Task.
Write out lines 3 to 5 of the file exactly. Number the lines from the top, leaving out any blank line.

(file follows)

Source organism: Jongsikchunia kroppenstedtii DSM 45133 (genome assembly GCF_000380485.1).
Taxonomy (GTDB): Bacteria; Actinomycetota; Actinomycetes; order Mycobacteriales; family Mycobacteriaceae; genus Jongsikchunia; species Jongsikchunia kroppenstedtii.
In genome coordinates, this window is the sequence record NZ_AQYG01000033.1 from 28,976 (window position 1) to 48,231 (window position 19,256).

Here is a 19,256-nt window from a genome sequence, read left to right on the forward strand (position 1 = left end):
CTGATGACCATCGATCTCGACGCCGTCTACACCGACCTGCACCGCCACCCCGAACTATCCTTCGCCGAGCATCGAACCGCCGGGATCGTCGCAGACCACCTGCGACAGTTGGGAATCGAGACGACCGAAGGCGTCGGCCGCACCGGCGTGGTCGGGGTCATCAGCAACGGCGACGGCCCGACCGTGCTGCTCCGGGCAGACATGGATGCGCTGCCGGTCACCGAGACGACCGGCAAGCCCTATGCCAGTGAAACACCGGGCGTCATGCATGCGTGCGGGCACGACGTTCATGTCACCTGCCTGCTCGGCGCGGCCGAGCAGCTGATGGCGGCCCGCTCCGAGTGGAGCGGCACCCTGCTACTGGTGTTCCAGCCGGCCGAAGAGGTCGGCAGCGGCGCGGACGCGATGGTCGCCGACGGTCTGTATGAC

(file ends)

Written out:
In genome coordinates, this window is the sequence record NZ_AQYG01000033.1 from 28,976 (window position 1) to 48,231 (window position 19,256).

Here is a 19,256-nt window from a genome sequence, read left to right on the forward strand (position 1 = left end):
CTGATGACCATCGATCTCGACGCCGTCTACACCGACCTGCACCGCCACCCCGAACTATCCTTCGCCGAGCATCGAACCGCCGGGATCGTCGCAGACCACCTGCGACAGTTGGGAATCGAGACGACCGAAGGCGTCGGCCGCACCGGCGTGGTCGGGGTCATCAGCAACGGCGACGGCCCGACCGTGCTGCTCCGGGCAGACATGGATGCGCTGCCGGTCACCGAGACGACCGGCAAGCCCTATGCCAGTGAAACACCGGGCGTCATGCATGCGTGCGGGCACGACGTTCATGTCACCTGCCTGCTCGGCGCGGCCGAGCAGCTGATGGCGGCCCGCTCCGAGTGGAGCGGCACCCTGCTACTGGTGTTCCAGCCGGCCGAAGAGGTCGGCAGCGGCGCGGACGCGATGGTCGCCGACGGTCTGTATGAC